Amniotic fluid stem cells prevent cisplatin-induced apoptosis by activating autophagy in-vivo

In order to confirm whether the preventive effects of AFSC on cisplatin-induced apoptosis are dependent on autophagy, we used an autophagic inhibitor, i.e., chloroquine, and analyzed its effect on the autophagic flux marker: p62, and the apoptosis marker: cleaved caspase-3. The protein levels of the autophagic substrate p62 and the apoptotic marker cleaved caspase-3 were found to be significantly upregulated in the chloroquine-treated group as compared to the therapy-treated group on both day 8 and day 12 (p < 0.001), indicating that inhibition of autophagy by chloroquine (as evident by p62 accumulation) leads to enhanced renal apoptosis (as evident by upregulated expressions of cleaved caspase-3) (Fig. 6).
Fig. 6

Effect of chloroquine administration on autophagy and apoptosis. a Representative immunoblots showing the expression of autophagic marker p62 and apoptosis marker cleaved caspase-3 in kidney tissues of healthy control, saline-treated, AFSC-treated, and chloroquine-treated groups on day 8 and day 12 after cisplatin injection. b Bar diagrams showing semi-quantitative densitometric analysis for comparison of expression of p62 and cleaved caspase-3 by referring each gene to GAPDH which was taken as internal control. Values expressed as mean ± SE of three independent blots (*p < 0.05, **p < 0.01, ***p < 0.001)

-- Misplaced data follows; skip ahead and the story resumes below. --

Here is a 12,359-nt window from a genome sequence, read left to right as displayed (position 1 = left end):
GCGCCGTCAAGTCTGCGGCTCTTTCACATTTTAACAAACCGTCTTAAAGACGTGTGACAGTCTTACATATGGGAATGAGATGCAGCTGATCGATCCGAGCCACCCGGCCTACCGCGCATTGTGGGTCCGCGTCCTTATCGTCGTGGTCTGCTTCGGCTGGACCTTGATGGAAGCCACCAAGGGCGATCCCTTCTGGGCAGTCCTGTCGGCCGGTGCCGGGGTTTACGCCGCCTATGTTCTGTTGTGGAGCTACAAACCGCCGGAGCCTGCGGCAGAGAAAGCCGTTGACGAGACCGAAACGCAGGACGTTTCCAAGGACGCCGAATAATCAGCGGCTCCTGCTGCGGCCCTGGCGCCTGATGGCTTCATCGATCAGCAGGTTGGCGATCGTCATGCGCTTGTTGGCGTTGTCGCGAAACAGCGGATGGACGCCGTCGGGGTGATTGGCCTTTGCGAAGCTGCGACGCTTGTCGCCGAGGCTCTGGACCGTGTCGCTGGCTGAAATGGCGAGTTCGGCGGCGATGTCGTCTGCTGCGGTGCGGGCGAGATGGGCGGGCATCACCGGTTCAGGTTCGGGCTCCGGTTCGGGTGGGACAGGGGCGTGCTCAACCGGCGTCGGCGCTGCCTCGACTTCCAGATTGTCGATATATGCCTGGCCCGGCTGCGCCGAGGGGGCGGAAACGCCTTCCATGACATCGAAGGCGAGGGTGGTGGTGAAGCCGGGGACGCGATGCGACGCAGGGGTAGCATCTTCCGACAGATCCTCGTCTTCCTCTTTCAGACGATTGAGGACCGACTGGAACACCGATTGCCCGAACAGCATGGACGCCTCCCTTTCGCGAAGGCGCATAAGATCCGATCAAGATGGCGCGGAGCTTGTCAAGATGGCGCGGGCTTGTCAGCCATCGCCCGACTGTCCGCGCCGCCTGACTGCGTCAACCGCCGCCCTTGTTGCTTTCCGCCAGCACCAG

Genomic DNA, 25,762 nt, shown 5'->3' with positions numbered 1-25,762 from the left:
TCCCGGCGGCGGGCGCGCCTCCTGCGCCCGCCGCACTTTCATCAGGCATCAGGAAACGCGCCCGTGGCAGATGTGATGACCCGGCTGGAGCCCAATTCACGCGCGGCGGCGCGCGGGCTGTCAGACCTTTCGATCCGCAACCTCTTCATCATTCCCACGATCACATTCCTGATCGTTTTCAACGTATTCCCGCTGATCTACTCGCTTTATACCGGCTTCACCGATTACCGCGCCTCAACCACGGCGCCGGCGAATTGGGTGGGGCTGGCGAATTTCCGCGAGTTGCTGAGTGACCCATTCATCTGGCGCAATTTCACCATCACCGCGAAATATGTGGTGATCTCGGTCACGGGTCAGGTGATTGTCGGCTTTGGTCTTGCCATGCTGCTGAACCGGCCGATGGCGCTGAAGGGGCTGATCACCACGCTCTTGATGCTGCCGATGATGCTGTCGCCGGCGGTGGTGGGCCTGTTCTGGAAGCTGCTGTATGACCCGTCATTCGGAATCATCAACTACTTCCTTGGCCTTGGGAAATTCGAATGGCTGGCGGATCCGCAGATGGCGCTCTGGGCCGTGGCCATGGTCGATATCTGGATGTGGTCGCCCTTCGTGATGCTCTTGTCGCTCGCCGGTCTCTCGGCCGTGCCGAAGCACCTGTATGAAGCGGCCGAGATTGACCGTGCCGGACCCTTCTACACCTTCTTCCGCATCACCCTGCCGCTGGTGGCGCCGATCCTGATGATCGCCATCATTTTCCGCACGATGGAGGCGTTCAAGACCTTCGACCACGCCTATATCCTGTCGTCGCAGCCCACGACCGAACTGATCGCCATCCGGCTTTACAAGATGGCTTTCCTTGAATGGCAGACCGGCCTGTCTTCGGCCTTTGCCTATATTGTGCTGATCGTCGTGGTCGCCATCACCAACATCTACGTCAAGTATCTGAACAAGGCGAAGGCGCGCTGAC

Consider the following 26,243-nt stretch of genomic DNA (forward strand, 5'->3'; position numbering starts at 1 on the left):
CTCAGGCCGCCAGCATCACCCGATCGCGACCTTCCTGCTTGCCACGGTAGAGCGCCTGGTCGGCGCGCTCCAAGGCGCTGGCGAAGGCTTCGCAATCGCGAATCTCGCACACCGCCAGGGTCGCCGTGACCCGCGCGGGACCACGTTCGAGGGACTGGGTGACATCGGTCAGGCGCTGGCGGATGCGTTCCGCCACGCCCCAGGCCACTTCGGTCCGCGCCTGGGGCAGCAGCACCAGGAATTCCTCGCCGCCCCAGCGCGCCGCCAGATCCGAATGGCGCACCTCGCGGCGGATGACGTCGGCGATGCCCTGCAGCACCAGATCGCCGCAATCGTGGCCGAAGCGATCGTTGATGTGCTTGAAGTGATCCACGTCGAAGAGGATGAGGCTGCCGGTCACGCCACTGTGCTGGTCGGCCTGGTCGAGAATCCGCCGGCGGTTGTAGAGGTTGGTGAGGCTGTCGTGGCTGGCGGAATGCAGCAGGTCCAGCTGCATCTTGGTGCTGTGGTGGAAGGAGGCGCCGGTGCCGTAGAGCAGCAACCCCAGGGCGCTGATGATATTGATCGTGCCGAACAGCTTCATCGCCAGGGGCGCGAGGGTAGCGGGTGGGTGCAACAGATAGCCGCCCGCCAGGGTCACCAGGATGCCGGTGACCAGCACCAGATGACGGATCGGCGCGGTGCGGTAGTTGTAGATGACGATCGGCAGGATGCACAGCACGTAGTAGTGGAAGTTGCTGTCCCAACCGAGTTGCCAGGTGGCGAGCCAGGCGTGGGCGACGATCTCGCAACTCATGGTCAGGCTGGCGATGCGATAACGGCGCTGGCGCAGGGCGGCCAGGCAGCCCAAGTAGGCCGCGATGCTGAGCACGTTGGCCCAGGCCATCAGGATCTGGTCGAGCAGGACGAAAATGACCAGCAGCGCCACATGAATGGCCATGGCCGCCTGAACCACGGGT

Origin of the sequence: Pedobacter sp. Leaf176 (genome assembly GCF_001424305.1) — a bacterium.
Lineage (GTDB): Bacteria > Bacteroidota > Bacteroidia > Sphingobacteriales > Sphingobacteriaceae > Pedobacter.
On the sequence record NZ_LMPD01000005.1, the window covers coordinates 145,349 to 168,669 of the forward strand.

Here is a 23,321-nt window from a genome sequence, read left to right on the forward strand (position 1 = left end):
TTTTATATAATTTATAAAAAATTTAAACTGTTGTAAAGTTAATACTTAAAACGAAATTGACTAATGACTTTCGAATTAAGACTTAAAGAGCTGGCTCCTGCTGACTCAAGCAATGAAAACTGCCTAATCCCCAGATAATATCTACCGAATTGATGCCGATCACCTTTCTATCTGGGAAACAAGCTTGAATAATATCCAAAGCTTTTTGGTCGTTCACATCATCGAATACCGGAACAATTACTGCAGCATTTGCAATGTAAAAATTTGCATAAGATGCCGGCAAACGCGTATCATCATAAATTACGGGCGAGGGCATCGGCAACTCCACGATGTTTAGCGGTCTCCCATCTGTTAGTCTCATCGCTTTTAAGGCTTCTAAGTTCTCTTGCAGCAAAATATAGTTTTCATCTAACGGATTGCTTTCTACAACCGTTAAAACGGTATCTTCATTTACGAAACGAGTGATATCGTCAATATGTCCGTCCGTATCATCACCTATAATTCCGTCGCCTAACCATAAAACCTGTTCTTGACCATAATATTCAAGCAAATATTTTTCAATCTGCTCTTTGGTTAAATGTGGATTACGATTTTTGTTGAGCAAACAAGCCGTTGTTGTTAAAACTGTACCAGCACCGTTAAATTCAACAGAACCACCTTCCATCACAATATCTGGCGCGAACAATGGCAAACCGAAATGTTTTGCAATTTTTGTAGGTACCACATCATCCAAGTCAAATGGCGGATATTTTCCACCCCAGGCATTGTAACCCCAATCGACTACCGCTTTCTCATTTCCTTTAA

We also analyzed the effect of chloroquine on renal function and histology on both day 8 and day 12 after cisplatin injection. Administration of chloroquine induced a severe loss of renal function, which was observed by a significant increase in the BUN and serum creatinine levels in the chloroquine group as compared to the therapy-treated group (p < 0.001) on both day 8 and day 12 (Fig. 7a, b). Consistent with our functional data, the histological examination also showed that the tubular damage following cisplatin-induced renal injury was further aggravated by chloroquine treatment and more tubules showed dilatation and distortion, loss of brush border, hyaline casts, and sloughed debris in the lumen space as compared to other groups (Fig. 7d–m). Furthermore, there was a significant difference in the Jablonski grading score between the chloroquine-treated group and therapy-treated group (p < 0.001) on both day 8 and day 12 (Fig. 7n). Collectively, these results link the induction of autophagy by AFSC with their beneficial effects in cisplatin-induced renal injury.
Fig. 7